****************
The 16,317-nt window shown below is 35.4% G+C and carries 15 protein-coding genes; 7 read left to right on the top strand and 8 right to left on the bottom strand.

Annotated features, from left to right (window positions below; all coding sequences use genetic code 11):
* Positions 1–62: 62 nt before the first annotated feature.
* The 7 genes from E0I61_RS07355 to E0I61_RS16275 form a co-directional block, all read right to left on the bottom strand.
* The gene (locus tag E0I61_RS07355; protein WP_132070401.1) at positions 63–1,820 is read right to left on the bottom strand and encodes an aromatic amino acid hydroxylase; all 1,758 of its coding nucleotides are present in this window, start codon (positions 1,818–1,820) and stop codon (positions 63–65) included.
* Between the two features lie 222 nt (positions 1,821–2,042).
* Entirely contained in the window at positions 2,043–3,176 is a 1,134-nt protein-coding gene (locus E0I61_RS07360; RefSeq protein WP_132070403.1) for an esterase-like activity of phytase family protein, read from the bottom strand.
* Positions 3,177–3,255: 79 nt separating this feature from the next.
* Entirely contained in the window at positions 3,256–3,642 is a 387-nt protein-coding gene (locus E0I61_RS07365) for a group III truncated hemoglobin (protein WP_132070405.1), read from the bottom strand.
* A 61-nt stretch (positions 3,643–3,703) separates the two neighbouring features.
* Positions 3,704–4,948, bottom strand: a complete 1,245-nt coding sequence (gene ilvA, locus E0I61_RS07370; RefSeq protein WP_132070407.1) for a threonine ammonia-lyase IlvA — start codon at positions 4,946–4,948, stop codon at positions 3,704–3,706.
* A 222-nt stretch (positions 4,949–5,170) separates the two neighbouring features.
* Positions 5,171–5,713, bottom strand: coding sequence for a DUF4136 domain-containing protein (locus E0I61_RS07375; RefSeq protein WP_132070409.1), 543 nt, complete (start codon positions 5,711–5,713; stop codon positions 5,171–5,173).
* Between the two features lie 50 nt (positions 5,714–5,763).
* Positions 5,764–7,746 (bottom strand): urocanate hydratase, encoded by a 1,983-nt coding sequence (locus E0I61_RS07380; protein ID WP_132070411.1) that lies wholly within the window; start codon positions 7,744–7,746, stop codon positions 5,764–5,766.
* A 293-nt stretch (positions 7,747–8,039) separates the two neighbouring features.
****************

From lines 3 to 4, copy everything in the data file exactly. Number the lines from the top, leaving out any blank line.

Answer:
* Positions 1–62: 62 nt before the first annotated feature.
* The 7 genes from E0I61_RS07355 to E0I61_RS16275 form a co-directional block, all read right to left on the bottom strand.